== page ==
During and After College: Prepare To Fight for Your Federal Public Service Loan Forgiveness!

The U.S. Education Department (ED) continues to block federal student loan forgiveness for public servants who qualify — i.e. those who’ve faithfully made 10 years of monthly payments toward their Federal Direct Loan Program (FDLP) debts.

Congress authorized the Public Service Loan Forgiveness (PSLF) Program in 2007 to help recruit well-educated millennial replacements for millions of baby boomers scheduled to retire from government and nonprofit jobs. But the Trump administration was running ED by 2017, when qualified borrowers began applying for forgiveness. And Trump’s ED despises PSLF. Last December, its Principal Deputy Undersecretary reportedly said PSLF is a disaster ED doesn’t support.

ED and FedLoan, its PSLF contractor, denied PSLF to thousands. Last year ED’s own statistics showed that 99.5% of PSLF applicants had been rejected. So in 2018 Congress created a fix, authorizing $700 million for a Temporarily Expanded Public Service Loan Forgiveness (TEPSLF) Program. TEPSLF qualifies otherwise eligible public servants for forgiveness after 120 monthly payments made under any FDLP repayment plan, not just certain plans as required by PSLF.

But last week, the non-partisan General Accountability Office (GAO) reported that 99% of TEPSLF applicants had been denied forgiveness. It found that:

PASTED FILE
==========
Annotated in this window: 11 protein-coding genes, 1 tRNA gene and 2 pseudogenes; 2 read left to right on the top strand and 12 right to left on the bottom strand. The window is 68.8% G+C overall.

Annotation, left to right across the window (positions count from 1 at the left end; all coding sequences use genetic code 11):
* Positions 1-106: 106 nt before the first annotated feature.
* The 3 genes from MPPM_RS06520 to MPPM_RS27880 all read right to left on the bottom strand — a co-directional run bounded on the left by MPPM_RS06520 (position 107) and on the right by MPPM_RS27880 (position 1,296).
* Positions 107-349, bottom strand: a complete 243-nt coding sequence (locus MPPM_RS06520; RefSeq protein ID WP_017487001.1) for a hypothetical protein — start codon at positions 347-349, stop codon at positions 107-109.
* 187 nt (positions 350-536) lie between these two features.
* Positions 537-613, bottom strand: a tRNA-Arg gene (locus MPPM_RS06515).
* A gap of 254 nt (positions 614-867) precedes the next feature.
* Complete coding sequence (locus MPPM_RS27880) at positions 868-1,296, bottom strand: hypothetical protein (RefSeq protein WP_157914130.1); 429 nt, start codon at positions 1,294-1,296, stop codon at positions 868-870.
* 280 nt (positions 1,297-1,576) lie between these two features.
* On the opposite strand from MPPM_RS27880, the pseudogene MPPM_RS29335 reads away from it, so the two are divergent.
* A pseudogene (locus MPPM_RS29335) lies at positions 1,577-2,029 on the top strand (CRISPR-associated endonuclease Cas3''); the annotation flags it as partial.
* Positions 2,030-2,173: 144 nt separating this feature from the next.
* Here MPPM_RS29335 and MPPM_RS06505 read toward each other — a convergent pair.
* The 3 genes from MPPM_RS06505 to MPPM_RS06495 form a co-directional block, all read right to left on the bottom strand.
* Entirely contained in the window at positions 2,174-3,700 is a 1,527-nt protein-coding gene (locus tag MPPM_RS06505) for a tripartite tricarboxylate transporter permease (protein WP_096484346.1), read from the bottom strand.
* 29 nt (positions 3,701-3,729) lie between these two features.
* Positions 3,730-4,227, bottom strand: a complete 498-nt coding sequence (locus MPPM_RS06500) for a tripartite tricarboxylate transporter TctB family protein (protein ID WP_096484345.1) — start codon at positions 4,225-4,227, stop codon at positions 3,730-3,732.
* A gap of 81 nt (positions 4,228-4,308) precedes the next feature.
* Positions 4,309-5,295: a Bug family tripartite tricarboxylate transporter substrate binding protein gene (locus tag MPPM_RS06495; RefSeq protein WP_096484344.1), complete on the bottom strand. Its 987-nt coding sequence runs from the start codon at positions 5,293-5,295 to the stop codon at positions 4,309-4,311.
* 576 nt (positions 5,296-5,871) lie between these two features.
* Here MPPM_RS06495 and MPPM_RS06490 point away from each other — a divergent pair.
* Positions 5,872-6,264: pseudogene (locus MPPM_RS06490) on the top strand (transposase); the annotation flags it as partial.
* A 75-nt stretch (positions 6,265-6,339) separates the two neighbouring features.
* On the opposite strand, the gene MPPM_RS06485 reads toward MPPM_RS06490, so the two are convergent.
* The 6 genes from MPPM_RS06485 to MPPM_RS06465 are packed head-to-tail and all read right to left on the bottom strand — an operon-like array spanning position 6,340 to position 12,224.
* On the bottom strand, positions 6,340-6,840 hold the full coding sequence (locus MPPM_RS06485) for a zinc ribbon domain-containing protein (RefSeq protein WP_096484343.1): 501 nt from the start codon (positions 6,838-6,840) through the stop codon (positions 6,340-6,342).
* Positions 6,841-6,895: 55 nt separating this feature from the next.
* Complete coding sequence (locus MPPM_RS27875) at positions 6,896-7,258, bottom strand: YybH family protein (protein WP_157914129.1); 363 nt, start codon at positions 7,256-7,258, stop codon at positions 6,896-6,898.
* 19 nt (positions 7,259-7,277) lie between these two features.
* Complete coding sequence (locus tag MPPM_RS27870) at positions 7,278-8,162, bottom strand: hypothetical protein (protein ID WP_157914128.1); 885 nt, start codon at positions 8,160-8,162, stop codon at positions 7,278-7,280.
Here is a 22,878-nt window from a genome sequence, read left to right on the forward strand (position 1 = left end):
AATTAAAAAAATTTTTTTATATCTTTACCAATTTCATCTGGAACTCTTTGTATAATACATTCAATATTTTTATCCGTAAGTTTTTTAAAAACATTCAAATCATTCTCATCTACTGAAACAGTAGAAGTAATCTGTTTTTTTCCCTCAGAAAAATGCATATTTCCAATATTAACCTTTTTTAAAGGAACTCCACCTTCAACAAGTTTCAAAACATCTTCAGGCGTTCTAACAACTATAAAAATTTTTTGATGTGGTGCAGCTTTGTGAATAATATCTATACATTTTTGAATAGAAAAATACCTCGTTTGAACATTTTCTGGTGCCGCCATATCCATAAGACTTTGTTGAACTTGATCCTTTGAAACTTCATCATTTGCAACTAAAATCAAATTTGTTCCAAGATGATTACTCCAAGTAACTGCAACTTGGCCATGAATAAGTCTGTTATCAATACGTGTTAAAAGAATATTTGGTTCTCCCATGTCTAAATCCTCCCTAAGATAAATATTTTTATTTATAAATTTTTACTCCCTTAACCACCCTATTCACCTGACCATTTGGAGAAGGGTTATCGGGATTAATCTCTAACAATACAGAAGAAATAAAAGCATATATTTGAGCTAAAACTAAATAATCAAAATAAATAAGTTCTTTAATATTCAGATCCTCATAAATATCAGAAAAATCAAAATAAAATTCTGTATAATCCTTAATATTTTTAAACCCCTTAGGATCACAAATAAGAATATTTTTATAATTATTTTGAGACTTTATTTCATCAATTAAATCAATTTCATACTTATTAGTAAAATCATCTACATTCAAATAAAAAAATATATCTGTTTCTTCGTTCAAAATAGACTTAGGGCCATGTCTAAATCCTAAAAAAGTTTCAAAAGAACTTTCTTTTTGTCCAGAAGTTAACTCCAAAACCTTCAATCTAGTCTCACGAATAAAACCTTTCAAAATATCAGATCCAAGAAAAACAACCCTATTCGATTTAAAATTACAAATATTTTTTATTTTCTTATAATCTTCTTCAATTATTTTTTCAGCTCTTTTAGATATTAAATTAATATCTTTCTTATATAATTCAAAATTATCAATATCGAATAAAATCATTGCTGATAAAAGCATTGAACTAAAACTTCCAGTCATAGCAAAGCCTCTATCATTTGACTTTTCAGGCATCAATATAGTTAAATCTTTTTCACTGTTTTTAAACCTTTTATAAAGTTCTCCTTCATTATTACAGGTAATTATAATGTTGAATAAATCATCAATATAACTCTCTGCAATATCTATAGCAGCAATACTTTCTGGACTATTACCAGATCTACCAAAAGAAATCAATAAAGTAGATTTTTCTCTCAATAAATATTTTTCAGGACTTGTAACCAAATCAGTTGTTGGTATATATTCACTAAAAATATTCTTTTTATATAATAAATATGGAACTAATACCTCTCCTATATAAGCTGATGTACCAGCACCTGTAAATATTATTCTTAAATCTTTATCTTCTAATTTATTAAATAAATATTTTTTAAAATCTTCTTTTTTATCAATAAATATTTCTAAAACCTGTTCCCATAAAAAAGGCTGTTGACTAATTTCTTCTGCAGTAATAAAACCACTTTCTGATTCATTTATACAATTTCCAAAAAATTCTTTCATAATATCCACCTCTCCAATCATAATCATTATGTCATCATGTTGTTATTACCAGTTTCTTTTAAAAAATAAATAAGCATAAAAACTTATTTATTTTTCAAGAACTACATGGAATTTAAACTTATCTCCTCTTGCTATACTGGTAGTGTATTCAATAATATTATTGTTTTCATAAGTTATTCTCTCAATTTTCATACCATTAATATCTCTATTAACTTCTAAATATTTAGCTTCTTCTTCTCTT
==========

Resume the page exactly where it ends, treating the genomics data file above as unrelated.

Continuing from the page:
• Over 70% of those who requested TEPSLF by sending FedLoan the emails it requires didn’t attach their PSLF Forgiveness Applications or PSLF Employment Certification Forms. There’s so much confusion surrounding these forms that it’s clear applicants aren’t well-informed about them;
  • 12% of TEPSLF denials were because borrowers hadn’t yet spent 120 months making full, on-time payments or working the right jobs;
  • When TEPSLF applicants are denied, they’re never told how to contest their denials; and
  • TEPSLF forgiveness for the 1% who’ve gotten it averages about $41,000; but $653 million remain for TEPLSF to forgive other public servants’ FDLP loans.

So if you do or will qualify for TEPSLF, you may have to fight for debt forgiveness to which you’re entitled as long as Trump appointees run ED — and maybe longer! Here’s to prepare for that:

  1. Be sure you fully understand exactly what you must do to get TEPSLF — i.e. all TEPSLF eligibility criteria and required forms. This information is available through FedLoan’s and ED’s PSLF websites;
  2. Keep a copy of every form, email, and letter you send FedLoan. Use the Postal Service’s tracking function for anything you mail FedLoan and print, file, and keep the tracking function’s feedback to prove FedLoan received what you mailed;
  3. Keep clear, thorough notes — names, dates, times, discussion content, etc. — on every phone conversation you have with FedLoan or ED; and
  4. If you’re wrongly denied, appeal through ED’s Federal Student Aid Feedback System or Ombudsperson.

Sadly, you must assume Trump’s ED and it’s contractor are opposed to you getting the loan forgiveness you deserve under law. So these steps may be invaluable if you ever need help from your congressmen or to sue ED.

Need help understanding what you need to know about student loan repayment or forgiveness? College Affordability Solutions is available for free consultations at (512) 533-5354 or collegeafford@gmail.com.

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